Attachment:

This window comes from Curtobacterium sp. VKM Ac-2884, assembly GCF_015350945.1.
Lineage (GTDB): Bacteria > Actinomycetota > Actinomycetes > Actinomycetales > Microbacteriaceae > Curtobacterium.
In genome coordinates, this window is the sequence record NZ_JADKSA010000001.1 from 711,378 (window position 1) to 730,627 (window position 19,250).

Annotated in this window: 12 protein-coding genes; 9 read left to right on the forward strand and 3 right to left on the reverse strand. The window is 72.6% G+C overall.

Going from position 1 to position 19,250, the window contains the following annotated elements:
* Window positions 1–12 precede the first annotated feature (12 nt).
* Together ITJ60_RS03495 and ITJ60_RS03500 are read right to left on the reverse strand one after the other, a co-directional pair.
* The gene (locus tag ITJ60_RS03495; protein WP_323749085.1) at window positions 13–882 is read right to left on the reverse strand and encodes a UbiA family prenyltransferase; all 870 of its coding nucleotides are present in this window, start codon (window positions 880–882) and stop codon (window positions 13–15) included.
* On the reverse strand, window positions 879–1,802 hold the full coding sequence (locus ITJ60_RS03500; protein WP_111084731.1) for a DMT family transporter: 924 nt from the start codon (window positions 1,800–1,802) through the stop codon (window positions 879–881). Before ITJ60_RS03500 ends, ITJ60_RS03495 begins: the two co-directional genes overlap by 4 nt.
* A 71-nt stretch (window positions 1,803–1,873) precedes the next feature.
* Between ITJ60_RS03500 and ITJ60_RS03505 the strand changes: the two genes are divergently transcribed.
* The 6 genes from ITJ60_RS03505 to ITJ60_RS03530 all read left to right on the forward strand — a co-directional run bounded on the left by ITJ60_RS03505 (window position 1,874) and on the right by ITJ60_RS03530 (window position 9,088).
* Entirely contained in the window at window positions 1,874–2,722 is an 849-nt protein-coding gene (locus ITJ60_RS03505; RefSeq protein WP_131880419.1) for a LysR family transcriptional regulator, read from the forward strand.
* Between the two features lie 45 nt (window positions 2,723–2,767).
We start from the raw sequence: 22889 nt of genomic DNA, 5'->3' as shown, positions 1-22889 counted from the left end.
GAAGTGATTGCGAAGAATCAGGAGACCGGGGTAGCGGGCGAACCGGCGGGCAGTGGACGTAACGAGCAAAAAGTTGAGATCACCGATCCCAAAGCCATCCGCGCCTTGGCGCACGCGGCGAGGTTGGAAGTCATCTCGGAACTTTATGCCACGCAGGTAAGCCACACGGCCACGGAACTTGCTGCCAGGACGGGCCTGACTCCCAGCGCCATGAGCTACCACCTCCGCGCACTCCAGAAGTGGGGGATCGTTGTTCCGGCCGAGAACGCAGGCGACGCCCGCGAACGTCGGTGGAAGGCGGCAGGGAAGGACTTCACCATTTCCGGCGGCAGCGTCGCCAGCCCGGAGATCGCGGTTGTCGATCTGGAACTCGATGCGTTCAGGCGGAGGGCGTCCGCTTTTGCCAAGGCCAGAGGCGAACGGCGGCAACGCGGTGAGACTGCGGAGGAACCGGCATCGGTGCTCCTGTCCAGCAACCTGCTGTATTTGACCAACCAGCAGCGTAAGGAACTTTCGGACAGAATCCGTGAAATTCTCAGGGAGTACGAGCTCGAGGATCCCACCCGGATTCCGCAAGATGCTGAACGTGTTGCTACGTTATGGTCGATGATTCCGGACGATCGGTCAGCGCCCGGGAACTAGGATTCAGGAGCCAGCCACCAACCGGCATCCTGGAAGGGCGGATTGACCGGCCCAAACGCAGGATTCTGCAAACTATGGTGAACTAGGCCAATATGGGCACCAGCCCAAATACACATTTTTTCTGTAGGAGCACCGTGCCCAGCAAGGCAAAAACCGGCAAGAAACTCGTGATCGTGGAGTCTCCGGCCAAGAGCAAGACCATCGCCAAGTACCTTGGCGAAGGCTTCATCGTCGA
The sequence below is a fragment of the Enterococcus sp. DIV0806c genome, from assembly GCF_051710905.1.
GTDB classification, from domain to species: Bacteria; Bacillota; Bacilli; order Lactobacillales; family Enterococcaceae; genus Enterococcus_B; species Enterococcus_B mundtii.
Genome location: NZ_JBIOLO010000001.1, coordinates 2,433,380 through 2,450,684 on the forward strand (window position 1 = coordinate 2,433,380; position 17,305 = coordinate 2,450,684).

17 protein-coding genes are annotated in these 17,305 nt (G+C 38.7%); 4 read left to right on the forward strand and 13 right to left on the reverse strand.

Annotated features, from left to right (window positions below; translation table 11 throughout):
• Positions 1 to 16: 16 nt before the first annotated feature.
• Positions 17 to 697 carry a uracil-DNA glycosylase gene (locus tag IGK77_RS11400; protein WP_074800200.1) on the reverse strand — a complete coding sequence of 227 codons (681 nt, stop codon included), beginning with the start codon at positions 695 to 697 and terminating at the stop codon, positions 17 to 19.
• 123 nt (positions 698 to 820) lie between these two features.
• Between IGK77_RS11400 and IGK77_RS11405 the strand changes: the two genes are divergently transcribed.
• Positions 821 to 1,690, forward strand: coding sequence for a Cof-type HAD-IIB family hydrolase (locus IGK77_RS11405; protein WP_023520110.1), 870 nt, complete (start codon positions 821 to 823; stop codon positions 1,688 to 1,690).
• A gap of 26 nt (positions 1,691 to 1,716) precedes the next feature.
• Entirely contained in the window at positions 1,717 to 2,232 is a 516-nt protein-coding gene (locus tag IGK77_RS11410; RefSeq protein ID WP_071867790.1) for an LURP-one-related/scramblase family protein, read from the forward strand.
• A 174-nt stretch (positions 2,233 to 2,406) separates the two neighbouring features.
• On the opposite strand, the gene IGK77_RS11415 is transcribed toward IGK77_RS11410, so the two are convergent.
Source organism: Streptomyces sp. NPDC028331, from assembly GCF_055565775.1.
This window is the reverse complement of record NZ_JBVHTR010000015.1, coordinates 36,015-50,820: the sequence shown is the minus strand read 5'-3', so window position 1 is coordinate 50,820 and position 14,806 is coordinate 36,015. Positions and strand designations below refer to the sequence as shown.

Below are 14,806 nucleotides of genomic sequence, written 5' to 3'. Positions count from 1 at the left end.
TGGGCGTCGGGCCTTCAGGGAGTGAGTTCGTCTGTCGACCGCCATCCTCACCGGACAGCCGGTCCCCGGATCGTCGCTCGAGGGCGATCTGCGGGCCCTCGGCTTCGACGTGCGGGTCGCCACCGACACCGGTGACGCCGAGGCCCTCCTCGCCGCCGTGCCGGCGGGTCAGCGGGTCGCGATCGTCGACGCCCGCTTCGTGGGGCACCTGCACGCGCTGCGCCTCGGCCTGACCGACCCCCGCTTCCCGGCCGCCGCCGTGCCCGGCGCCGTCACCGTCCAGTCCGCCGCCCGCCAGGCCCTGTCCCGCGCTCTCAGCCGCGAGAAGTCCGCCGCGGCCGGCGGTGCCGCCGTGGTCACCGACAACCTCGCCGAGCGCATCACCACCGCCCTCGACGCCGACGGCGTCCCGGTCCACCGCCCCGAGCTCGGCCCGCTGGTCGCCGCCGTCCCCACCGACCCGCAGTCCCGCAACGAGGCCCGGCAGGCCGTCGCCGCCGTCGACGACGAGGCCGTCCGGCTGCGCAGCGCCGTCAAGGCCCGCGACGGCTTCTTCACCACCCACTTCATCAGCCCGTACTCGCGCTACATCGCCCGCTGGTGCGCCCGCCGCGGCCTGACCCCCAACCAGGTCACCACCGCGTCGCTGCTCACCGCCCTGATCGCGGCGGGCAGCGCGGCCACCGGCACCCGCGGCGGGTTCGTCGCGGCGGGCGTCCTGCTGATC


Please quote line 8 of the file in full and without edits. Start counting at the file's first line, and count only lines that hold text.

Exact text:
* The gene (locus tag ITJ60_RS03495; protein WP_323749085.1) at window positions 13–882 is read right to left on the reverse strand and encodes a UbiA family prenyltransferase; all 870 of its coding nucleotides are present in this window, start codon (window positions 880–882) and stop codon (window positions 13–15) included.